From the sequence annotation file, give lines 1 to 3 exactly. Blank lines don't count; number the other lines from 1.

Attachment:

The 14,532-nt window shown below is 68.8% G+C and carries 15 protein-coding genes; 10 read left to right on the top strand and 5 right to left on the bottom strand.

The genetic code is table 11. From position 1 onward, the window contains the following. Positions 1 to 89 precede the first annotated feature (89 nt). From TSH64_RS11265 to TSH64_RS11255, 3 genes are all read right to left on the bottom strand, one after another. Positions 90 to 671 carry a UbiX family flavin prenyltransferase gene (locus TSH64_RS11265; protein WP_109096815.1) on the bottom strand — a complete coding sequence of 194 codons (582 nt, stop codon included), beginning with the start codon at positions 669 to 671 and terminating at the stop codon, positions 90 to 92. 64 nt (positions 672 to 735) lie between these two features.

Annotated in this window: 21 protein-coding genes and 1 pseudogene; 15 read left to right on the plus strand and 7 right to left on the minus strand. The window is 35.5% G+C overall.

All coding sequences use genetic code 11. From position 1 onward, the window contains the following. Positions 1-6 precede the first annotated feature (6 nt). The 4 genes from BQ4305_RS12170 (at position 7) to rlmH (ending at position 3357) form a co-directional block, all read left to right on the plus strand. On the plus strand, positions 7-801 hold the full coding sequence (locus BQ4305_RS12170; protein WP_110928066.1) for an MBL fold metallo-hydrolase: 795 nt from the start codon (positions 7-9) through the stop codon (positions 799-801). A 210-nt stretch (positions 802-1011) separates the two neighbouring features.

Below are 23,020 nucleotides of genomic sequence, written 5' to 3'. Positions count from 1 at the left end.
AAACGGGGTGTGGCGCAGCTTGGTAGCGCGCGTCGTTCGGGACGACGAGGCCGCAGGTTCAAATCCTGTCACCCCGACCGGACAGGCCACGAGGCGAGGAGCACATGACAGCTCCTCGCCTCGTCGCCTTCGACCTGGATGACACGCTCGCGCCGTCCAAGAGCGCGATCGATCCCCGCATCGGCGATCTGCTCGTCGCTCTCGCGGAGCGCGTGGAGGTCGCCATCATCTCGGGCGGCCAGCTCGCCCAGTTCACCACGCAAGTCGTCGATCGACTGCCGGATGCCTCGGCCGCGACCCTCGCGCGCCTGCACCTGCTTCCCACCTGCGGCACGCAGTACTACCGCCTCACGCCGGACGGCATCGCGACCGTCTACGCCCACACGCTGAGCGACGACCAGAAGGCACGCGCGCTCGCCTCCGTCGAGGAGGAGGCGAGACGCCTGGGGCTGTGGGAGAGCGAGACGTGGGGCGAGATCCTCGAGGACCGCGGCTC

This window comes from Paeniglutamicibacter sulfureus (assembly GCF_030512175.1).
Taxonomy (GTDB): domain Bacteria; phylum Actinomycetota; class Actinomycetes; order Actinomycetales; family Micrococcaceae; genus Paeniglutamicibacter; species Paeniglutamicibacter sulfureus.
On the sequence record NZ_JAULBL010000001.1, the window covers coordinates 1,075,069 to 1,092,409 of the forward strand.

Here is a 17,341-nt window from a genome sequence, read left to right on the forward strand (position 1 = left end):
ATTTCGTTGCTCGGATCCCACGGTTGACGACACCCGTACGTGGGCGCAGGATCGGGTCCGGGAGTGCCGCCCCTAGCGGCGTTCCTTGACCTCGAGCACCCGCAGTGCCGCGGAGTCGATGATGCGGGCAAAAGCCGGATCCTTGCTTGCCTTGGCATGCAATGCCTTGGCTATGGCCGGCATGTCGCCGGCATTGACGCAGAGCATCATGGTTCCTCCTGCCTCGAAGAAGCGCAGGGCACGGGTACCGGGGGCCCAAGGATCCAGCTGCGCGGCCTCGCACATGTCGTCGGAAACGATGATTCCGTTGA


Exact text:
The 14,532-nt window shown below is 68.8% G+C and carries 15 protein-coding genes; 10 read left to right on the top strand and 5 right to left on the bottom strand.

The genetic code is table 11. From position 1 onward, the window contains the following. Positions 1 to 89 precede the first annotated feature (89 nt). From TSH64_RS11265 to TSH64_RS11255, 3 genes are all read right to left on the bottom strand, one after another. Positions 90 to 671 carry a UbiX family flavin prenyltransferase gene (locus TSH64_RS11265; protein WP_109096815.1) on the bottom strand — a complete coding sequence of 194 codons (582 nt, stop codon included), beginning with the start codon at positions 669 to 671 and terminating at the stop codon, positions 90 to 92. 64 nt (positions 672 to 735) lie between these two features.

Annotated in this window: 21 protein-coding genes and 1 pseudogene; 15 read left to right on the plus strand and 7 right to left on the minus strand. The window is 35.5% G+C overall.